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RamDisk on Linux : what it is and how to use it.

Tux

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Types of Memory on a computer

In the computer there is a precise hierarchy with regard to the memory, according to their speed and size.
On a computer there are basically three types of memory: the hard drive, the RAM and the processor cache. These memories can be ordered according to the characteristics above, and then, in a hypothetical pyramid, we find at the bottom the hard drive (slow but with a lot of space, in the order of terabytes) in the center there is the RAM (fast, but with little space in the order of gigabytes) and the top there is the cpu-cache (fast but extremely small, ranging from kiloByte to megabytes).

This was true before the introduction of SSD (Solid State Disk), which led to an increase in performance in the area of ​​HDD (though obviously not yet comparable with the RAM), one of the ways to accelerate certain processes bypassing the disc, it to use the Ram Disk.

In this way you can create a virtual disk partition in ram and transfer the program (or files used by the program) that you want to speed up.
It simply will not have to perform I/O to disk, because everything is directly in RAM.

There are however, some limitations, not all programs can be "boosted" in this way.

Verify the presence of a ramdisk

So, let's see how to use a RamDisk on Linux in my examples I've used Linux Mint 13, that is compatible with Ubuntu 12.04, but you should see no differences on other linux distributions, we'll use it to speed up Firefox!.

On most Linux distributions, you can find a device called shm in /dev (/dev/shm). SHM is an acronym for shared memory, and is the system by which programs can exchange data when they are running (for the uninitiated, a program in RAM can not access the memory partition of another program ). In particular, /dev/shm is seen by the system as a real file system that is mountable and usable as any real partition that you have on your hard disk.

To verify the partition available on your Linux you can use the command:

#df -h

Filesystem      Size  Used Avail Use% Mounted on
/dev/sda1        47G  7.5G   38G  17% /
udev            3.9G  4.0K  3.9G   1% /dev
tmpfs           1.6G  1.1M  1.6G   1% /run
none            5.0M     0  5.0M   0% /run/lock
none            3.9G   48M  3.9G   2% /run/shm
/dev/sda6       416G   12G  403G   3% /home


In fact, it uses the file system type tmpfs, which is the system by which many Unix-like systems handle the storage of temporary files. All operations on the file system type occur in ram, and so when you turn off the computer the partition is removed and the files within it are simply lost.

To verify the type of file systems of the different partitions you can use the command:

#mount

/dev/sda1 on / type btrfs (rw,subvol=@)
proc on /proc type proc (rw,noexec,nosuid,nodev)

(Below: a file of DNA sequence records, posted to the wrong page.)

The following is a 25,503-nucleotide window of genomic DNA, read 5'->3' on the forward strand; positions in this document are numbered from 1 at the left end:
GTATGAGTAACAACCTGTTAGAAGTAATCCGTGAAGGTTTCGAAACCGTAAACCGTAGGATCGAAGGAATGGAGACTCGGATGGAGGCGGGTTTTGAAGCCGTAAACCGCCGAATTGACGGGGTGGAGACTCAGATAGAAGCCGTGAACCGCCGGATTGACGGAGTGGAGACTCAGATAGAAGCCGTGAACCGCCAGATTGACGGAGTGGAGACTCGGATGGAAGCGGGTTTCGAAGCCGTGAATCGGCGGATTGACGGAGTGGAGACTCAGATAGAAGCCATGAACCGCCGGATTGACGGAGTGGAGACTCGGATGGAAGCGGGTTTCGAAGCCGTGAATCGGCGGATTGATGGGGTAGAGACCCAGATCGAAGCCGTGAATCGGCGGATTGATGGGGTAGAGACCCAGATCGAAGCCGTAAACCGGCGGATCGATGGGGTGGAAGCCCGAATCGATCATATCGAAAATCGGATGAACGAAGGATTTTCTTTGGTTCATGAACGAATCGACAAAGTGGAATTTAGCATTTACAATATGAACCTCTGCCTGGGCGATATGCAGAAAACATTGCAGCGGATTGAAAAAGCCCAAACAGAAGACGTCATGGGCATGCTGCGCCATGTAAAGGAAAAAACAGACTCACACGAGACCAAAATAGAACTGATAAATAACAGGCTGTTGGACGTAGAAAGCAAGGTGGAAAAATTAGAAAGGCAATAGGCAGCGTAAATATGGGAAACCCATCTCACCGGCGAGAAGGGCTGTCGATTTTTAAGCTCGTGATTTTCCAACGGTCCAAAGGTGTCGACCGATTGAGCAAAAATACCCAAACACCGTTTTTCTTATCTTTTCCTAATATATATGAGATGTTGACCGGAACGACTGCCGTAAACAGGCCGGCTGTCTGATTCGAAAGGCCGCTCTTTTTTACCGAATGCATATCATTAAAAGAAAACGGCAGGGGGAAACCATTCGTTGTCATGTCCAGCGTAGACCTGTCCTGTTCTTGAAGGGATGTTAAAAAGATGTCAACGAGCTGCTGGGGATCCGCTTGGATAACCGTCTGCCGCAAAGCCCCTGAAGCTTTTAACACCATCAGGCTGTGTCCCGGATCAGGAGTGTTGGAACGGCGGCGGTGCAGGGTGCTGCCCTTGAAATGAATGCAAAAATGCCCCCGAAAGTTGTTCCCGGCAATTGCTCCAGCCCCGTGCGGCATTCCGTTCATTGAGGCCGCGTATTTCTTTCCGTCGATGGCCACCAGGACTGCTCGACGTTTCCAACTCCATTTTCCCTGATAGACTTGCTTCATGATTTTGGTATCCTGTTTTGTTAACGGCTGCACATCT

sysfs on /sys type sysfs (rw,noexec,nosuid,nodev)
none on /sys/fs/fuse/connections type fusectl (rw)
none on /sys/kernel/debug type debugfs (rw)
none on /sys/kernel/security type securityfs (rw)
udev on /dev type devtmpfs (rw,mode=0755)
devpts on /dev/pts type devpts (rw,noexec,nosuid,gid=5,mode=0620)
tmpfs on /run type tmpfs (rw,noexec,nosuid,size=10%,mode=0755)
none on /run/lock type tmpfs (rw,noexec,nosuid,nodev,size=5242880)
none on /run/shm type tmpfs (rw,nosuid,nodev)
/dev/sda6 on /home type btrfs (rw,subvol=@home)
binfmt_misc on /proc/sys/fs/binfmt_misc type binfmt_misc (rw,noexec,nosuid,nodev)

So you can see that everything under /run uses tmpfs
We can then perform various operations: we can create a link to shm or use it directly, we can re-mount shm to vary the size or we can create a new partition as tmpfs file system, mount it where we want and maybe put it all in fstab to do this automatically at system startup.

How to use the Shared memory

Link


A simple way to use shared memory with your programs is to use a link, the only thing you have to do is create a link to the shared memory device in a folder of our choice (for example, /tmp/memory ) with the command:

ln -s /run/shm /tmp/memory


Now you can just move your files there and they will be placed directly in memory. Pls Note: On Mint 13, Ubuntu 12.04 and 12.10 the device /dev/shm is a symbolic link to /run/shm . Also note that /run/shm has permissions set to 777 so everyone can read and write file there.

Resizing

As general rule is better to use less than half the actual size of the RAM, to prevent the exhausting of memory for system and so going in disk swapping (a technical term that indicates when a portion of the RAM is transfered to the hard disk to free up space for the benefit of other programs or for the operating system). But if you want to do thsi change, you must put your hand on the /etc/fstab file (which controls the auto mounting of the partitions on boot). Open it with the command: